My professional activities are grounded in engaging diverse partners in the development of evidence-based policy change to reduce social inequalities and improve health among underserved communities.
As an Associate Professor, my research focuses on applying epidemiological methods to study the impact of individual, social, and structural factors on disease transmission within marginalized populations. In particular, my work has focused on using qualitative and quantitative methods to examine social determinants of health within people who use drugs, including HIV and hepatitis C virus (HCV) infection, worldwide. Internationally I have collaborated with researchers to carry out HIV and HCV prevention and transmission studies in the U.S.-Mexico border region, Jamaica, Australia, Tanzania, and Namibia. Through a recently awarded NIH/NIDA K01 study my work focuses on the collection and analysis of dyadic data (data collected from both members of a pair) to examine the influence of interpersonal factors on disease transmission. Recently I have expanded my research to include the intersection of criminal justice systems and health among people who use drugs.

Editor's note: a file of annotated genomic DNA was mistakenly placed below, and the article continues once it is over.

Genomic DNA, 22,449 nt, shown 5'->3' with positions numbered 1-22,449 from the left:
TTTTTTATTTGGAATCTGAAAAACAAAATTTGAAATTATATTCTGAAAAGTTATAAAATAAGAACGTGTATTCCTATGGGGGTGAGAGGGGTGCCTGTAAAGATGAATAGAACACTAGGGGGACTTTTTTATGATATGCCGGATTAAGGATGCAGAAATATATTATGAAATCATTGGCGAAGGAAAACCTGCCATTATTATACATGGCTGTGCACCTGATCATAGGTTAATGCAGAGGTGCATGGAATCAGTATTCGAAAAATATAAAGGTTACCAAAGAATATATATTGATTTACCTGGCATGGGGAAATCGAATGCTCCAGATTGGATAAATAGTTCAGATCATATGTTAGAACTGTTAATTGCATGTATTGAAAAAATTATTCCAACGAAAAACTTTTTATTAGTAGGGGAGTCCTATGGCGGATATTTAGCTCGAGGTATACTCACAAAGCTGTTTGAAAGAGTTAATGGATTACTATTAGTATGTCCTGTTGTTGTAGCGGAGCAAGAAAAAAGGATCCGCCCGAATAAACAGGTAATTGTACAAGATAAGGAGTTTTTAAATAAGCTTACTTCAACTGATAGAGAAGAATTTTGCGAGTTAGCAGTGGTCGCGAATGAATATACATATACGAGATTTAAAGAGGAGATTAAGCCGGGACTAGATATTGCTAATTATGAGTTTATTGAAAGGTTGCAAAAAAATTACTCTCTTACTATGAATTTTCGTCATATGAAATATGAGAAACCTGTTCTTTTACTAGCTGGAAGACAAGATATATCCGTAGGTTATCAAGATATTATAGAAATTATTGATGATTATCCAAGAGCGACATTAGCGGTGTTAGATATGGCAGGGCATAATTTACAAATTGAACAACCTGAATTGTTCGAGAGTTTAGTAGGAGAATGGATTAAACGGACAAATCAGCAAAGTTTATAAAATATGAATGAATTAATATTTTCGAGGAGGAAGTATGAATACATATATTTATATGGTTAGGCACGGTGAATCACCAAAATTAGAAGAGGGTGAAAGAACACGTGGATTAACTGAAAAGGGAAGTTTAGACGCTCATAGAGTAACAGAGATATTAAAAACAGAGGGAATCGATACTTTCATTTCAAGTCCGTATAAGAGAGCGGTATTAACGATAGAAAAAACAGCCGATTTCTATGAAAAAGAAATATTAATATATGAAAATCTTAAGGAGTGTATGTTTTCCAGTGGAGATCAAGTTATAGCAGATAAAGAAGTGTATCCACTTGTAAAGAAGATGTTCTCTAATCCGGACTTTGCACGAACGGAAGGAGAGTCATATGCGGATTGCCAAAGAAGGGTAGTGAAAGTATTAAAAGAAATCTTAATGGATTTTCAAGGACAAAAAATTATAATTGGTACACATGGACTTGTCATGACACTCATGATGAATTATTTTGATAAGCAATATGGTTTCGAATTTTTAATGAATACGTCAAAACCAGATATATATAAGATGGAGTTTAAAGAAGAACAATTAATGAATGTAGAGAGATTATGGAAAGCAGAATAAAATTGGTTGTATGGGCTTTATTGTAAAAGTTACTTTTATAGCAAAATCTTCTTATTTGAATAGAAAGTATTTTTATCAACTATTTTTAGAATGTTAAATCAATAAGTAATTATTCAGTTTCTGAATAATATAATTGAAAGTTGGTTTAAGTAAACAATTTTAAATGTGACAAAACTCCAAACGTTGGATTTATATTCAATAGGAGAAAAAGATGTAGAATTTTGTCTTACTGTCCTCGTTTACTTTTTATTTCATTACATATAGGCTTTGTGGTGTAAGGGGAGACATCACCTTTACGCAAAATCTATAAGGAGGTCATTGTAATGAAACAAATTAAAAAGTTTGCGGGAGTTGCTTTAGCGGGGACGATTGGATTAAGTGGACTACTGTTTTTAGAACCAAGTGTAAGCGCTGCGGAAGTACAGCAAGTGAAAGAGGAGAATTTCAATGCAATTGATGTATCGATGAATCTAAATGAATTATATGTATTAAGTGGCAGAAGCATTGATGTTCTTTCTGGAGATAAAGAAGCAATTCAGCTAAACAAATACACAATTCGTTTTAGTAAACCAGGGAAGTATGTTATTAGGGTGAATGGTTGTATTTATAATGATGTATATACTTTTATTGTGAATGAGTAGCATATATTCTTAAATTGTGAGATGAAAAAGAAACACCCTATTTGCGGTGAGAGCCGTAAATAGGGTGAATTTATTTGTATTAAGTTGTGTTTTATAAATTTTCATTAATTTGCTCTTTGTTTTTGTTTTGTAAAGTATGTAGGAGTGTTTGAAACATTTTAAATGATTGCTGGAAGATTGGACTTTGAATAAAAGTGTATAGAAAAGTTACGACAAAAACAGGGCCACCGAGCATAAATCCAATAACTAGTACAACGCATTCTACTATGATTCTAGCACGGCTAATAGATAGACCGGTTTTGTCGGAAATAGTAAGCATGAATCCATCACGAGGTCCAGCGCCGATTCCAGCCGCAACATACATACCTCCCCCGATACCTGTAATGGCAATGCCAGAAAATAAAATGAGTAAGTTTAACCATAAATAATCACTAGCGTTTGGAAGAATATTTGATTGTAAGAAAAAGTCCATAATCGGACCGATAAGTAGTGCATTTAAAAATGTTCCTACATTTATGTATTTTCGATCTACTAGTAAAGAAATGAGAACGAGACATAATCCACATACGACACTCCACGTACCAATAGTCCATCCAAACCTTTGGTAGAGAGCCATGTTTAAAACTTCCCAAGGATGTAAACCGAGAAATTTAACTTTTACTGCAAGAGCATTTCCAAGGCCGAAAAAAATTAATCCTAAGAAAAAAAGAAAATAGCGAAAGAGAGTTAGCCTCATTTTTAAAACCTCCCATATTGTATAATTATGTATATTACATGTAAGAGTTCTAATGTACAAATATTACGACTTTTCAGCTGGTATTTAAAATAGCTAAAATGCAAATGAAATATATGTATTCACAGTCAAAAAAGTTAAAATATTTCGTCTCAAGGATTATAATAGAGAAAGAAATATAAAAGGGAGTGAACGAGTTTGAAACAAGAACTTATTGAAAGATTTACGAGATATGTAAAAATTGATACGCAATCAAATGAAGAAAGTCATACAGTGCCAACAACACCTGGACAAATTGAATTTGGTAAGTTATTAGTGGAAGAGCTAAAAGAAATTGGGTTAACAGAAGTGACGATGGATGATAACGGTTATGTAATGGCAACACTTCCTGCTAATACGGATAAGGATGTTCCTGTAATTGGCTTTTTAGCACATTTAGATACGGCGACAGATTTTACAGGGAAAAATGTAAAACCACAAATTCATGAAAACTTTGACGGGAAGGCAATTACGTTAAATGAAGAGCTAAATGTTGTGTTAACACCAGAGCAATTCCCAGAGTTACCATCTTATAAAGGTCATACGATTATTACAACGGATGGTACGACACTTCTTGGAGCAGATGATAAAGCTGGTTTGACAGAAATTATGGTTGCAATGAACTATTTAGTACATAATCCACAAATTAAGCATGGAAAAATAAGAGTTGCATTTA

As an educator, I take pleasure in exposing learners to the intersection of social justice and epidemiology. I addition to formal teaching, including EPI253: Infectious Disease Epidemiology, I provide mentorship to a diverse set of learners from the fields of sociology, medicine, nursing, and public health. In 2019 I joined the Benniof Homelessness and Housing Initiative (BHHI) as co-director of the education programs.
Prior to joining UCSF as a Postdoctoral Research Fellow in infectious disease epidemiology, I received a Bachelor’s of Science degree in Biochemistry & Cellular Biology from the University of California, San Diego (UCSD), an MPH in epidemiology from San Diego State University (SDSU), and Ph.D. in Global Health with a concentration in Epidemiology from UCSD/SDSU’s Joint Doctoral Program in Public Health.